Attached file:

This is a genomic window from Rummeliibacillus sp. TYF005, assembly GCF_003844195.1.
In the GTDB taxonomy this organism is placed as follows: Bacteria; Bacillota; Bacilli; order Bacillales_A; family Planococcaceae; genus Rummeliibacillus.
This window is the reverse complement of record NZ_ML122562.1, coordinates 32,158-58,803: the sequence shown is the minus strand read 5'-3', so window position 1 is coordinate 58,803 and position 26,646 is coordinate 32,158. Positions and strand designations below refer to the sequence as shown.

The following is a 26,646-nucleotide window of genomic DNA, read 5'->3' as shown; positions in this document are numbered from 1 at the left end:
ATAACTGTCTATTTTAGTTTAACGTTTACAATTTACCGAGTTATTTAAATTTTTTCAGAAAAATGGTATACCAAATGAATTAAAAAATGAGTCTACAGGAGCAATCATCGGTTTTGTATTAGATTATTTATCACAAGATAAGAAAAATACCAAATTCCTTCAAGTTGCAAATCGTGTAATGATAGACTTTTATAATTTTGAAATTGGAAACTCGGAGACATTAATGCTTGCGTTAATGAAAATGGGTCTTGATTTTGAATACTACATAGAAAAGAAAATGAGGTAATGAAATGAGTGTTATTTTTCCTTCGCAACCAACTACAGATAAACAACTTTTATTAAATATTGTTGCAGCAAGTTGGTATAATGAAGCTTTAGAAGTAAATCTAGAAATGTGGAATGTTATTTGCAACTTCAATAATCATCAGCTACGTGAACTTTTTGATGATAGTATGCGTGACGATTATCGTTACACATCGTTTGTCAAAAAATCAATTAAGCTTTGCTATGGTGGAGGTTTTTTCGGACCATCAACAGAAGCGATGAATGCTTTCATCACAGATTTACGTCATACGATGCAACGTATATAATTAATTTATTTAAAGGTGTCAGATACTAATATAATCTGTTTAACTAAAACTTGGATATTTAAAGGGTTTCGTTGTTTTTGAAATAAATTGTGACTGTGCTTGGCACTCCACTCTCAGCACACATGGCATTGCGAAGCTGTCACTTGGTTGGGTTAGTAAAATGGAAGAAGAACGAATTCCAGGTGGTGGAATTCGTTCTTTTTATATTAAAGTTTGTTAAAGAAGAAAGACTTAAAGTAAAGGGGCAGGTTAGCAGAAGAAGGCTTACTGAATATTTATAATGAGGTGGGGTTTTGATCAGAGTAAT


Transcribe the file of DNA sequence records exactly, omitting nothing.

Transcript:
This is a genomic window from Rummeliibacillus sp. TYF005, assembly GCF_003844195.1.
In the GTDB taxonomy this organism is placed as follows: Bacteria; Bacillota; Bacilli; order Bacillales_A; family Planococcaceae; genus Rummeliibacillus.
This window is the reverse complement of record NZ_ML122562.1, coordinates 32,158-58,803: the sequence shown is the minus strand read 5'-3', so window position 1 is coordinate 58,803 and position 26,646 is coordinate 32,158. Positions and strand designations below refer to the sequence as shown.

The following is a 26,646-nucleotide window of genomic DNA, read 5'->3' as shown; positions in this document are numbered from 1 at the left end:
ATAACTGTCTATTTTAGTTTAACGTTTACAATTTACCGAGTTATTTAAATTTTTTCAGAAAAATGGTATACCAAATGAATTAAAAAATGAGTCTACAGGAGCAATCATCGGTTTTGTATTAGATTATTTATCACAAGATAAGAAAAATACCAAATTCCTTCAAGTTGCAAATCGTGTAATGATAGACTTTTATAATTTTGAAATTGGAAACTCGGAGACATTAATGCTTGCGTTAATGAAAATGGGTCTTGATTTTGAATACTACATAGAAAAGAAAATGAGGTAATGAAATGAGTGTTATTTTTCCTTCGCAACCAACTACAGATAAACAACTTTTATTAAATATTGTTGCAGCAAGTTGGTATAATGAAGCTTTAGAAGTAAATCTAGAAATGTGGAATGTTATTTGCAACTTCAATAATCATCAGCTACGTGAACTTTTTGATGATAGTATGCGTGACGATTATCGTTACACATCGTTTGTCAAAAAATCAATTAAGCTTTGCTATGGTGGAGGTTTTTTCGGACCATCAACAGAAGCGATGAATGCTTTCATCACAGATTTACGTCATACGATGCAACGTATATAATTAATTTATTTAAAGGTGTCAGATACTAATATAATCTGTTTAACTAAAACTTGGATATTTAAAGGGTTTCGTTGTTTTTGAAATAAATTGTGACTGTGCTTGGCACTCCACTCTCAGCACACATGGCATTGCGAAGCTGTCACTTGGTTGGGTTAGTAAAATGGAAGAAGAACGAATTCCAGGTGGTGGAATTCGTTCTTTTTATATTAAAGTTTGTTAAAGAAGAAAGACTTAAAGTAAAGGGGCAGGTTAGCAGAAGAAGGCTTACTGAATATTTATAATGAGGTGGGGTTTTGATCAGAGTAAT